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IFC supports hydro plant in Pak

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Islamabad—IFC, a member of the World Bank Group, is providing $60 million in Star Hydro Power Limited to support the construction of a private hydro-power project in Pakistan and increase the country’s supply of renewable energy.

The 147 megawatt run-of-the-river power plant is the largest privately financed hydro-power development in Pakistan. Export-Import Bank of Korea, Asian Development Bank and Islamic Development Bank are also financing the $409 million project.

Pakistan’s Water Problems: Do We Care Enough to Act?

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Water pollution, discharge of effluents and unsafe drinking water are factors among others that pose a threat to human wellbeing and Pakistan’s ecosystem. While some do not have water to drink, others waste it in vast quantities. Witness the women carrying water on their heads for miles in the scorching heat on one hand, and crops under flood irrigation and the cars of the rich being hosed down in the cities, on the other.

Pakistan, A Water-Scarce Country

Unquenchable thirst

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SONAULLAH PHAPHO has spent half a century picking a living from Wular lake high in Indian-controlled Kashmir. Today he is lucky if he scoops a fish or two out of the soupy mess. Push a boat into the knee-deep lake and the mud raises a stink of sewage. A century ago Wular and its surrounding marshes covered more than 217 square kilometres (84 square miles), making it one of Asia’s larger freshwater lakes. Now, thanks to silt and encroachment, the extraction of water by nearby towns and tree planting on the shore, it measures only 87 sq km and is shrinking.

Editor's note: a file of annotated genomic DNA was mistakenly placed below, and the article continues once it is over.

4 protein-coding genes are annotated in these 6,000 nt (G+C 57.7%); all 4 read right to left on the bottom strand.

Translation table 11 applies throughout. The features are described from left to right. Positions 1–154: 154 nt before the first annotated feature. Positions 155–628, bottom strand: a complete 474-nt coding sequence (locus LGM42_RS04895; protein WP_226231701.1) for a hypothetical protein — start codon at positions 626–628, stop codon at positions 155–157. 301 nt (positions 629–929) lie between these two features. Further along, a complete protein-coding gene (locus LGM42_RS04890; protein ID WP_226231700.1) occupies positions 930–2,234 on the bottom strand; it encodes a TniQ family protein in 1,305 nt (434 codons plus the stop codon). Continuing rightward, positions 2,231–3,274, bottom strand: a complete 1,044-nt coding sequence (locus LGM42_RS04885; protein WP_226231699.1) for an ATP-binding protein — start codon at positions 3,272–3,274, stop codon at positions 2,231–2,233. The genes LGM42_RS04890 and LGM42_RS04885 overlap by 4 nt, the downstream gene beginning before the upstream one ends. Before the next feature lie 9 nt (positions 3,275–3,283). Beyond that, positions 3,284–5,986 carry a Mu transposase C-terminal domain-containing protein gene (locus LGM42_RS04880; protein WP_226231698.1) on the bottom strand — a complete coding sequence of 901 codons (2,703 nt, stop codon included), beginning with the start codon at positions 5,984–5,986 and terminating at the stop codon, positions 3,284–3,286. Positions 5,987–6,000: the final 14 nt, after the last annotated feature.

Diamer-Bhasha Dam: ADB asks govt to focus on people, not just water, power

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Water News: 

While Pakistan frets over megawatts generated and million acre feet of water stored, the lead financer of the Diamer-Bhasha Dam says the country should focus on social aspects of the affected population and address issues of environmental degradation and revenue sharing between contesting territories.

With an estimated price tag of $11.2 billion, the project is planned to be completed in 12 years. It will generate 4,500 megawatts of electricity, besides storing 8.5 million-acre-feet of water for agriculture purposes.

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